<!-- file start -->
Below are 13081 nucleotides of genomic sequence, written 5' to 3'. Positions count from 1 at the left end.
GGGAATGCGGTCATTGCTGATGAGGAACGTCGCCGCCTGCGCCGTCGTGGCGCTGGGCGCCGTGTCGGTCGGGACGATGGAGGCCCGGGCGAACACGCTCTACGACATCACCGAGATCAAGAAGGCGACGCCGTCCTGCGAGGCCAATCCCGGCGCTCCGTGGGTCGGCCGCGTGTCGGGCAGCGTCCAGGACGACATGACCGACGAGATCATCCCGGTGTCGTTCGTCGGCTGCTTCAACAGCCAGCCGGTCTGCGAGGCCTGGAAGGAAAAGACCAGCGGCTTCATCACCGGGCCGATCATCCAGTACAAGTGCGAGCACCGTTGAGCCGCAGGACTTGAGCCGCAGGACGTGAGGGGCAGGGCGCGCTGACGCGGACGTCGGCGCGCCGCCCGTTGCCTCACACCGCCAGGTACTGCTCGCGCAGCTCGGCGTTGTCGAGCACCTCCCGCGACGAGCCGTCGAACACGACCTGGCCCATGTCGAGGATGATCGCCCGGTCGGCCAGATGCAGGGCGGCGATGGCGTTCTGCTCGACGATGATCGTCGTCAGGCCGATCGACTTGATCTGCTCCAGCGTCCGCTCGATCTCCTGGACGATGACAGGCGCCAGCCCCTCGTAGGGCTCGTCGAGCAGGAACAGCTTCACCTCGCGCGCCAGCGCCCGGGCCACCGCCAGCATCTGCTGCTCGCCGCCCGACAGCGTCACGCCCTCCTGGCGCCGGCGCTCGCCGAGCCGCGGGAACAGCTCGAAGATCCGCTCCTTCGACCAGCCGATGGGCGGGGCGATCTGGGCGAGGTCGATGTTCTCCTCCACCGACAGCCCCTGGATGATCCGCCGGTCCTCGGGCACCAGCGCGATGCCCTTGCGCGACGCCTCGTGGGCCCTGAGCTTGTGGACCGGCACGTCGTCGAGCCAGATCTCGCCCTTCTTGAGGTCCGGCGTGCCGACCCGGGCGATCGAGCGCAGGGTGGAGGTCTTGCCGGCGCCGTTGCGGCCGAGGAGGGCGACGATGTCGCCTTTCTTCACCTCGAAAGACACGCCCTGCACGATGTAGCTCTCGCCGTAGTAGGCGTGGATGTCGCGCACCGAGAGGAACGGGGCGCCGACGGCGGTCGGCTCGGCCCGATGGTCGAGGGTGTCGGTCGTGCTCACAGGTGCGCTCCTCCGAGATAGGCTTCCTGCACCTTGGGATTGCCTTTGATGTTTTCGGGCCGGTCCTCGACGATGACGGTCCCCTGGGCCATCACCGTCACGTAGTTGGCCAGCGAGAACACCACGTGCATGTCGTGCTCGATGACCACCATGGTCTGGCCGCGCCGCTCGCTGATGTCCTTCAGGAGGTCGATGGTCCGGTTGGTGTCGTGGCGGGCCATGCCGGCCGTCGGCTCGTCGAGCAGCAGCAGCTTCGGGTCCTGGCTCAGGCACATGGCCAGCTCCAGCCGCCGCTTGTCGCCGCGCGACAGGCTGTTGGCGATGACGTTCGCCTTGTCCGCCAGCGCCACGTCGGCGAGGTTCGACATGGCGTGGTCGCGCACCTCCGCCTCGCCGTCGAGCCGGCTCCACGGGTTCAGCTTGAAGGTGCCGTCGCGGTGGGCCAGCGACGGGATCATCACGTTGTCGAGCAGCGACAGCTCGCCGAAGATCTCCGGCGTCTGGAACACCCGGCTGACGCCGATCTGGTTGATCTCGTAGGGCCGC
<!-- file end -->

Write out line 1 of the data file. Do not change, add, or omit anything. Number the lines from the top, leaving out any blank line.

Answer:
Below are 13081 nucleotides of genomic sequence, written 5' to 3'. Positions count from 1 at the left end.